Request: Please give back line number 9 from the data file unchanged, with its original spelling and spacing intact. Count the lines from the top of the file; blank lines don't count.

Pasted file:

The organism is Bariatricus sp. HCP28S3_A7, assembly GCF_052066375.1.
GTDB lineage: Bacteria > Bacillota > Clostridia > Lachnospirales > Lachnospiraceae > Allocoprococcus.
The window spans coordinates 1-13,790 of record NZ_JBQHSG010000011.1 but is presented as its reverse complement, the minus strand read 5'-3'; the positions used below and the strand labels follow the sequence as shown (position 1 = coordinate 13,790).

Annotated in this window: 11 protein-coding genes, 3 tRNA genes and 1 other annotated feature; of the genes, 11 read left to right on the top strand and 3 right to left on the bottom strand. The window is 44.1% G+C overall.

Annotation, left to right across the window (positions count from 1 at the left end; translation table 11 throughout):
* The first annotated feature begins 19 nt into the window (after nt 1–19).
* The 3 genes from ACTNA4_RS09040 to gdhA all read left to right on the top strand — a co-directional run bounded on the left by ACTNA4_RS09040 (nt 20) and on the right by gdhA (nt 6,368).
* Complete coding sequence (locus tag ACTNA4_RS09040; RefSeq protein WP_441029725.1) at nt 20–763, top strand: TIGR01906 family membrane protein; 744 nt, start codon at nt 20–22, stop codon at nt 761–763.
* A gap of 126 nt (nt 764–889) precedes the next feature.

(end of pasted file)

* A gap of 126 nt (nt 764–889) precedes the next feature.